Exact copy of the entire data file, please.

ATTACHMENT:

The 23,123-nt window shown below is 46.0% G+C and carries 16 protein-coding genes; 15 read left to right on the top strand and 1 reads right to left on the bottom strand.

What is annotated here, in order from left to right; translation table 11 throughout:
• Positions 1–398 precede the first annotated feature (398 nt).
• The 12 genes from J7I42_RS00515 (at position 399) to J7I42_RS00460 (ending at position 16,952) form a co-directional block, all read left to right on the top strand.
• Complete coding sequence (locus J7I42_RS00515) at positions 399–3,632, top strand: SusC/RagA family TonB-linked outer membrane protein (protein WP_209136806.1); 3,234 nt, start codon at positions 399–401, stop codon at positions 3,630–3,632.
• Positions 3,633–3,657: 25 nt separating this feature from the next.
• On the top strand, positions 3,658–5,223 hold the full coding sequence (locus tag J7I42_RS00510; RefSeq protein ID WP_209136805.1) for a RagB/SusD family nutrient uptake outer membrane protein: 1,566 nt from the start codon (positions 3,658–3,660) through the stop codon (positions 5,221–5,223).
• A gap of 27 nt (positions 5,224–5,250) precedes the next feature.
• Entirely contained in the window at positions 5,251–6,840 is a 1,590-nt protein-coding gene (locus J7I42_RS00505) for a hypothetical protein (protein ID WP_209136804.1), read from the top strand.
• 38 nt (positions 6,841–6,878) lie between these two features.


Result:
The 23,123-nt window shown below is 46.0% G+C and carries 16 protein-coding genes; 15 read left to right on the top strand and 1 reads right to left on the bottom strand.

What is annotated here, in order from left to right; translation table 11 throughout:
• Positions 1–398 precede the first annotated feature (398 nt).
• The 12 genes from J7I42_RS00515 (at position 399) to J7I42_RS00460 (ending at position 16,952) form a co-directional block, all read left to right on the top strand.
• Complete coding sequence (locus J7I42_RS00515) at positions 399–3,632, top strand: SusC/RagA family TonB-linked outer membrane protein (protein WP_209136806.1); 3,234 nt, start codon at positions 399–401, stop codon at positions 3,630–3,632.
• Positions 3,633–3,657: 25 nt separating this feature from the next.
• On the top strand, positions 3,658–5,223 hold the full coding sequence (locus tag J7I42_RS00510; RefSeq protein ID WP_209136805.1) for a RagB/SusD family nutrient uptake outer membrane protein: 1,566 nt from the start codon (positions 3,658–3,660) through the stop codon (positions 5,221–5,223).
• A gap of 27 nt (positions 5,224–5,250) precedes the next feature.
• Entirely contained in the window at positions 5,251–6,840 is a 1,590-nt protein-coding gene (locus J7I42_RS00505) for a hypothetical protein (protein ID WP_209136804.1), read from the top strand.
• 38 nt (positions 6,841–6,878) lie between these two features.